Murray in control for now at Aussie

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Matt Cronin

Matt Cronin is a senior editor at Inside Tennis magazine and the co-owner of the award-winning


MELBOURNE, Australia

Andy Murray is by no means in control of his half of the draw at the Australian Open, as the master conductor Rafael Nadal must be conceded that role, but the Scot is certainly in control of his quarter. And after his 6-1, 6-3, 6-3 victory over Illya Marchenko, he sure looks like a solid bet to reach the semifinals and potentially earn himself a third matchup with the great Spaniard Down Under.

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2011 Australian Open
Recap all the news and commentary from Melbourne during the Australian Open. Review the winner's paths by checking out the Men's singles draw and Women's singles draw.

See the best pictures from Melbourne with the early-round photo gallery, second week photo gallery, men's semifinals gallery, women's final gallery and men's final gallery. Also check out what the on-court styles with the Australian Open fashion gallery.

Murray was playing in the raucous Margaret Court Arena, in front of a large crowd of Brits, some who were holdovers from the wildly popular Ashes cricket test between the English and Australia last week. Others fled the Northern European cold in search of the highest level tennis being played on the planet.

What they saw was Murray catching fire early and fanning his own flames late in smoking out his overmatched foe.

“The atmosphere on that court is great,” Murray said. “It's one of the best in tennis I think. Davis Cup crowds aside, for a Slam, the atmosphere on that court is probably one of the most fun to play in because everyone gets into it. There was a lot of Brits supporting. It did feel like a Davis Cup match, which is nice. It definitely helps.”

There didn't seem to be anything Murray couldn't do with the ball on a crisp and clear evening. He served big, crushed his two-handed backhand every which way, rolled forehands, leaped on returns and cleanly punched away volleys at the net. He finished the match with 31 winners (which included 16 aces) and only 15 unforced errors. He was never really challenged, but was charitable to his foe.

“There were parts of the match that were tight,” the 23-year-old said. “Obviously the beginning of the second he started well. I was a little bit tentative. But I played well. A lot of the close games, a lot of 30-all games, deuce games, and I served well when I needed to, really. That was the difference.”


  • How will Andy Murray do at the Australian Open?
    • He'll win it all
    • He'll make the final rounds
    • He'll be out early

Last year, after he dropped a tearful Australian Open final to Roger Federer, Murray went into a bit of slump and he was up and down the rest of the year, brilliant in winning hard-court Masters Series titles at Toronto and Shanghai and underwhelming in losses to Tomas Berdych, Nadal and Stan Wawrinka at the last three majors of the year.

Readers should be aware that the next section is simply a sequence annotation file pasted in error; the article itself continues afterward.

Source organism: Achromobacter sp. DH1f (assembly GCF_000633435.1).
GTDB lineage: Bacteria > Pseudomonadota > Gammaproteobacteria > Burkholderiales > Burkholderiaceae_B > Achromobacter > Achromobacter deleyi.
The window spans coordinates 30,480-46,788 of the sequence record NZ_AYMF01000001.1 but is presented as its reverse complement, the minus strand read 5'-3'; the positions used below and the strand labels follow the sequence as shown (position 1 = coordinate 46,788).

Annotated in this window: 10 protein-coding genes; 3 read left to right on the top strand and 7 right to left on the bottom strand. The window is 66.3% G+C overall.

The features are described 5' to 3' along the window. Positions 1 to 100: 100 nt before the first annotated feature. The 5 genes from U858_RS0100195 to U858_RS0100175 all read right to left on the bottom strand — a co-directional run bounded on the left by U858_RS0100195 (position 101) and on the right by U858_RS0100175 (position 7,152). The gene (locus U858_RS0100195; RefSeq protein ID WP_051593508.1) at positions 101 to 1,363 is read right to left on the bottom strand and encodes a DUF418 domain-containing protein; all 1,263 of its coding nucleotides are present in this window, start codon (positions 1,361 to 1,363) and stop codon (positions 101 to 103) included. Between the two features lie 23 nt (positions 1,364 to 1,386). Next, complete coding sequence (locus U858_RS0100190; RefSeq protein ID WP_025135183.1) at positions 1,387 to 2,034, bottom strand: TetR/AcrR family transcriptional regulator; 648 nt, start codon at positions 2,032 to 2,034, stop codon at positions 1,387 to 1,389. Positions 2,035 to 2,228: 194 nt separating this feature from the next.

But he appeared to pick up steam and regain confidence in the season-ending ATP Finals, where he nearly took out Nadal in one of the most well-played, exciting matches of the year, falling in a third-set tiebreak in the semis.

Murray's quarter is not incredibly simple, but it will be pretty shocking if he doesn't reach the final eight. He'll face the big-serving, yet limited Guillermo Garcia-Lopez in the third round, and in the fourth round, his foe could be either the talented, yet erratic 11th seed Juergen Melzer, or the hard-to-figure out Marcos Baghdatis, who ended 2009 U.S. Open champion Juan Martin Del Potro's comeback 6-2, 6-3, 4-6, 6-3.

Then a truly stiff test may come against the red-hot No. 4 Robin Soderling in the quarters.

Murray is still young, but tennis can age a player, especially when he's from a nation starved for Grand Slam titles. He's hoping that this time around if he reaches the final stages of the tournament, that he won't panic like he did against Federer last year.

“Experience obviously helps,” he said. “I played quite a lot of big matches last year. I went through some very tough patches last year, as well, especially after the Aussie Open. That was something I had to come back from and I learned from. So I think mentally, I'm probably in a better place. Physically I've worked hard again, so I should be good. In terms of my game, I work on things a lot in practice, things that are hopefully going to improve my game. Then you just need to go out there and try to put them into the matches when you get the chance to.”


Nadal destroyed American Ryan Sweeting 6-2, 6-1, 6-1. Sweeting has a good return but one of the softest first serves for a 6-foot-5 guy in history. Nadal next plays another tall guy, Aussie teen Bernard Tomic, who weaved his way past Feliciano Lopez 7-6 (4), 7-6 (3), 6-3. Tomic has an amazingly deceptive game for his age but it's nearly impossible to softball Nadal on his forehand side and Tomic's back will be firmly against the wall . . . Towering American John Isner is through to the third round and will play another tall and capable player, Marin Cilic, who reached the semis last year . . . Playing nearly five hours against Lleyton Hewitt was the near death of David Nalbandian, who cited dizziness in retiring down 6-1, 6-0, 2-0 to the 20-year-old Richard Berankis.

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